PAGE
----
It might be a minor miracle that Tiger Woods is even playing the Masters but there will be no major miracle in the form of a sixth Green Jacket on Sunday.
On a Saturday afternoon almost cold enough to cause frostbite at Augusta National, Woods’ creaky 46-year-old body literally limped to a six-over-par 78 that in the big scheme mattered not one iota.
Though last February’s vehicle rollover that left him with serious multiple right leg fractures has clearly affected his swing, it was ironically a cold putter that brought Woods undone.
He three-putted no fewer than six times, though a couple of those were from just off the green, and four-putted once, mostly after misjudging his first attempts from long range in whipping winds.
“I just had zero feel for the greens and it showed,” said the 15-times major champion, managing to crack a smile.
“As many putts as I had, you’d think I’d have figured it out somewhere along the line, but it just didn’t happen.
“It’s just like I hit a thousand putts out there on the greens today. Obviously it’s affected the score. You take those away and I have normal two putts, I made even par for the day.”
In contrast to his putting, Woods’ long game was really solid, his backswing and follow-through a little shorter since his rollover, a trusty little fade keeping the ball under control in the wind.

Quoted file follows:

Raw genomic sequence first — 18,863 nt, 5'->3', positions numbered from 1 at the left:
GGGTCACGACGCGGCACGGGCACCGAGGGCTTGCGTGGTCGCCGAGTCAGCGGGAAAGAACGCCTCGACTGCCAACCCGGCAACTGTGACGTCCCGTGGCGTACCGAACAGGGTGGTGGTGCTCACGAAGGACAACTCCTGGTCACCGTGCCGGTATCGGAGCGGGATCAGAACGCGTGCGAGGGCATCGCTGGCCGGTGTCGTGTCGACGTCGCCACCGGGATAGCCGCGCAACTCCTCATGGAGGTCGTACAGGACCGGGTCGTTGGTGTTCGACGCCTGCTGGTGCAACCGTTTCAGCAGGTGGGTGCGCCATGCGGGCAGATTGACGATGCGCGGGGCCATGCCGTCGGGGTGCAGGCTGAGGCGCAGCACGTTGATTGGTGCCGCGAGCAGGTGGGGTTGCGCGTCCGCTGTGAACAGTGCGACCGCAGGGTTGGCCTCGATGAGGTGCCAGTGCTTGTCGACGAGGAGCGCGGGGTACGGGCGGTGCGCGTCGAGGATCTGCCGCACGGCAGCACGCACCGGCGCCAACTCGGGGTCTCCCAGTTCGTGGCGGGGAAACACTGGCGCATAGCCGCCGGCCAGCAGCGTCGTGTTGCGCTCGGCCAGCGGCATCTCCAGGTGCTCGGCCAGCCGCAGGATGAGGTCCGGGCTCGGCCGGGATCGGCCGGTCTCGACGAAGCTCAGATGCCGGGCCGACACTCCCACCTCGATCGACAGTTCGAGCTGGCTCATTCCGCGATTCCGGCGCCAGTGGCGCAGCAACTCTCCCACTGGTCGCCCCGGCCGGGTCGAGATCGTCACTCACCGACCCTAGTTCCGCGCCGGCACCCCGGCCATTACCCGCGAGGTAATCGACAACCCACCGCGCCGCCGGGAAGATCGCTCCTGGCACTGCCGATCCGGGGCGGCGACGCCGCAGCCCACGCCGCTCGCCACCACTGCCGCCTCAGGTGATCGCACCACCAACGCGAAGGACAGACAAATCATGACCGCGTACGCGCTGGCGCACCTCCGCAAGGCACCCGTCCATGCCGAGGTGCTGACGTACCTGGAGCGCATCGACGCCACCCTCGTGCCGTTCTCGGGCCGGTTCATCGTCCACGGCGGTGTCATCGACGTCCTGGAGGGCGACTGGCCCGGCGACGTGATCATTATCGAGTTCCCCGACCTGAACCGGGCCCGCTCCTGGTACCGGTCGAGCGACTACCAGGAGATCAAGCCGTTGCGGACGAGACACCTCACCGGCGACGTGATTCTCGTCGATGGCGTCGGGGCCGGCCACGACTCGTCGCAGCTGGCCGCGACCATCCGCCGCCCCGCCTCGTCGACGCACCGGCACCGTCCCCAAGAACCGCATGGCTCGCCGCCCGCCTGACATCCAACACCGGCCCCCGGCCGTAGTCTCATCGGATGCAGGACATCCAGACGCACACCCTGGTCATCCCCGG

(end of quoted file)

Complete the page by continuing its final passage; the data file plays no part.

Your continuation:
“I did what I needed to do ball striking-wise, but I did absolutely the exact opposite on the greens,” he said.
Woods on Friday addressed how his swing had been affected by the leg injuries, which were sustained not long after he had undergone the fifth back surgery of his career. read more
“The ankle is always going to be an issue, but more importantly, if I play golf ballistically, it’s going to be the back,” he said.
“It’s fused. It’s the levels above and below that are going to take the brunt of (the force of the swing). I already had back issues going into this, and now this kind of just compounds it a little bit.”
Woods started the day equal 19th, nine strokes behind halfway leader Scottie Scheffler, and will go into Sunday’s final round at seven-over 223, making up the numbers.
But the battle has already been won firstly by rehabilitating his body well enough even to compete, and secondly by making the cut.
“Hopefully I feel a little more limber than I did today and get it going and putt a little better,” he said.